Who was there: David Braben, who, along with Ian Bell, developed the seminal 1984 3D space flight and trading sim Elite, originally released on the BBC Micro computer.
What they talked about: While much of the Game Developers Conference is fixated on looking ahead to the future of the gaming industry, this year's GDC has a series of talks focused squarely on the past. One such session came courtesy of Frontier Developments chairman David Braben, who took time Wednesday afternoon to offer up a classic game postmortem on Elite.
Braben started by admitting the session is designed to be a nostalgia trip. Going back to 1980 (complete with a picture of Braben and Bell from the era), he talked about how a company called Acorn made it possible for him to get into the industry. The Acorn Atom computer let users program at a relatively cheap price, with everything needed for programming included. There was also the BBC Micro, endorsed by the British media arm, which Braben said created a generation of programmers with the easy-to-experiment-with BASIC language.
Essentially all games made during the era were designed for arcade play, he said. The average playtime was no more than 10 minutes, they had steep difficulty curves, and even the extra-life-at-10,000-points milestone was fairly universal. Braben noted that even home games--which didn't live off a constant stream of pocket change--retained most of those design constraints for no apparent reason.
Braben said he thought that games were already stuck in a rut at the time, despite being an incredibly new medium. He and Bell responded by wanting to write a game for themselves that was something they wanted to play. He stressed it wasn't designed with a market in mind.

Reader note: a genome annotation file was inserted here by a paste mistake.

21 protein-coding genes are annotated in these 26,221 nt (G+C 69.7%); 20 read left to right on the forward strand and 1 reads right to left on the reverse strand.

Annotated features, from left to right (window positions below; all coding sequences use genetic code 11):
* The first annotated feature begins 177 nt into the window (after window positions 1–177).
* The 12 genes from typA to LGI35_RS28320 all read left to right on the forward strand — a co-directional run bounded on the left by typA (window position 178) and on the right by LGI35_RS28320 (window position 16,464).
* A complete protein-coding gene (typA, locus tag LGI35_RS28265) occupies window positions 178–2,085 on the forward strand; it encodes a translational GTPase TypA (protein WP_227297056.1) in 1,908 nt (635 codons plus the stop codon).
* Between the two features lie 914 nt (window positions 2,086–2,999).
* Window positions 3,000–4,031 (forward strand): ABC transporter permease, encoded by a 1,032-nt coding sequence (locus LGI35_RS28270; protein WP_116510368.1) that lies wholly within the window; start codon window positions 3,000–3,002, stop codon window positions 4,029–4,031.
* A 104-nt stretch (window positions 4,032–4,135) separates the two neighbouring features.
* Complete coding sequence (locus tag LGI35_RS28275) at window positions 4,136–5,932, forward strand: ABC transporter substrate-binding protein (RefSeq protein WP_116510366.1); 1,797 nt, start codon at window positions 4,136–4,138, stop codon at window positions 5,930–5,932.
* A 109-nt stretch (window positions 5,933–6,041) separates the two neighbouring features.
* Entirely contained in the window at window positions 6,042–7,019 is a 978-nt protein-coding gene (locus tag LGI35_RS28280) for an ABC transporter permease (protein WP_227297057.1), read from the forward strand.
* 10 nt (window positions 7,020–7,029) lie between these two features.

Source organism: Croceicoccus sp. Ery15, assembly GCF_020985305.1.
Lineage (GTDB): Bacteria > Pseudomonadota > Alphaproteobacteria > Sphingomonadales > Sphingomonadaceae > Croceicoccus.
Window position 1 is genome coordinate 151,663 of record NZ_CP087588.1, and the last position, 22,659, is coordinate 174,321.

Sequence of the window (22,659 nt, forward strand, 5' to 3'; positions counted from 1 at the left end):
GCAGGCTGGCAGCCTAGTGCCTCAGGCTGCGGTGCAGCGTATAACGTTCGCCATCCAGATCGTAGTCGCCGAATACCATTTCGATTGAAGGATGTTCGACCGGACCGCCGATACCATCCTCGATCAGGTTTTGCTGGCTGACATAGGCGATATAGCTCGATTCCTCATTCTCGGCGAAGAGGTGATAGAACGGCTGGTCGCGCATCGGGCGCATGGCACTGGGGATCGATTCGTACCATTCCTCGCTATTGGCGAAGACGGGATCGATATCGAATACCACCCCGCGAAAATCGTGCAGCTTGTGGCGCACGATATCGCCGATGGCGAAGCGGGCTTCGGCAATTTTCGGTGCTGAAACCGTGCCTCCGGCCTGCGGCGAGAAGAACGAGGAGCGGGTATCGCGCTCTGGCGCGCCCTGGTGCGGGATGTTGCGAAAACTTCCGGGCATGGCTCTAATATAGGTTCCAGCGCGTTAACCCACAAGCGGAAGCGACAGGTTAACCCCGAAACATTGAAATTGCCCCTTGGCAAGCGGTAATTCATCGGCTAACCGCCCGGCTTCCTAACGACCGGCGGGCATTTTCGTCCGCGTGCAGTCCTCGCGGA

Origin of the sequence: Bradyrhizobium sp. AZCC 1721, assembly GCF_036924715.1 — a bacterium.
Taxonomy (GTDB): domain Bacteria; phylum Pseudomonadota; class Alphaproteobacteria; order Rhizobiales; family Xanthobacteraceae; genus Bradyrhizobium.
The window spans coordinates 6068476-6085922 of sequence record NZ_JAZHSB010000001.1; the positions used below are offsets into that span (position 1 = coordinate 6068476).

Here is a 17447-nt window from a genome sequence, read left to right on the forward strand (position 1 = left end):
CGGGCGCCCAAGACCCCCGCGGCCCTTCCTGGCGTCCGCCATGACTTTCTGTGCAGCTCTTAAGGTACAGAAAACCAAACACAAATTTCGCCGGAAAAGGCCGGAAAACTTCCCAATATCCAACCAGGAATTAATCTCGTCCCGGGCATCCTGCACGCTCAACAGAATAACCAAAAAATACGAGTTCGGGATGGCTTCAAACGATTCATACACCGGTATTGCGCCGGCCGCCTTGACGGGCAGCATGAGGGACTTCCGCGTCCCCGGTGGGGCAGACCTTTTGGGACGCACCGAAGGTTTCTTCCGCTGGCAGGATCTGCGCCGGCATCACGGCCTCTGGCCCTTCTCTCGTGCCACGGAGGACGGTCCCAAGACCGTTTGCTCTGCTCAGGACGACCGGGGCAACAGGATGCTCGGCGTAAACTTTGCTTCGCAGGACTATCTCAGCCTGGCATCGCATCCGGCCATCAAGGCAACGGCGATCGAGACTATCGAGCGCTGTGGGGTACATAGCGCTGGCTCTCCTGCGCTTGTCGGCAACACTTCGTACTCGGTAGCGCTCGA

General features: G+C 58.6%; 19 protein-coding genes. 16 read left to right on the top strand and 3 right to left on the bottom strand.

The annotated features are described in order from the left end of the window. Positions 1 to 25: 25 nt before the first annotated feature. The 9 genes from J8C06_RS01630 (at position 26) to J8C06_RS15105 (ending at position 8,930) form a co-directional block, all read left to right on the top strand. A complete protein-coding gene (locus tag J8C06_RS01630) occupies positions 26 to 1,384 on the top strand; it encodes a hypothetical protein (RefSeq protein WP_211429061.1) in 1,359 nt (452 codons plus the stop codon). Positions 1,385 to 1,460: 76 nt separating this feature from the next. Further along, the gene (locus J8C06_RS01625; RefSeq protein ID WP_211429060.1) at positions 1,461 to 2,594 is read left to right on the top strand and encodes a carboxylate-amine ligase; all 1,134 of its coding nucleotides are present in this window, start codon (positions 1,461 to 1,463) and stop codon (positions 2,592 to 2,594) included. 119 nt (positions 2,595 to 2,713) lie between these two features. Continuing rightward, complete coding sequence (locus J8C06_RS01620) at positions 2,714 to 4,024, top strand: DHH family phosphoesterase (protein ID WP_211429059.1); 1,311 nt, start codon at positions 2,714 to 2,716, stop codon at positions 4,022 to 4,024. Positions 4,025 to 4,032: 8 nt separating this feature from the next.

The pair was also a bit young and inexperienced to know the game they wanted to make was technically daunting for the hardware at the time, Braben said. But they struck out with the belief that 22K would be plenty of memory and that any problem they ran into could be overcome with a little thought.
In early experiments, Braben realized two things. First off, flying ships around shooting other ships was a bit dull. Each enemy ship would just be replaced with another, tougher ship, but without a sense of purpose behind it, the game didn't capture the feeling Braben wanted of going on an adventure.
Second, Braben and Bell realized they hated the idea of scoring points. They wanted a score to be something that could be traded in for upgrades, not just extra lives at every 10,000 points. As for how to get money and make players feel like they were going on journeys, Braben said Bell came up with the idea to have them engage in interstellar trading. That led to the idea of piracy as a playable possibility, bounties for particularly prolific pirates, and the notion of rags-to-riches character development.
Braben acknowledged that score wasn't totally useless, but it should be limited to giving players a sense of progression. The player's pilot rating was created in response, giving them the long-term goal of raising their rank to "The Elite." Unfortunately, short filenames and a lack of support for spaces necessitate the abbreviation of the rank to "Elite," giving the game its name.
Next, Braben busted out an Acorn emulator on his laptop and took the audience through the early stages of gameplay, from equipping his ship to looking at star maps to choose a destination. Once in the gameplay, he stuck around just long enough to show the space station docking gameplay, which required players to match the station's rotation as they lined up with a docking bay. It could be particularly nerve-rattling at the end of a long journey with a hold full of expensive cargo, Braben noted, but he completed the task without a problem before resuming his talk.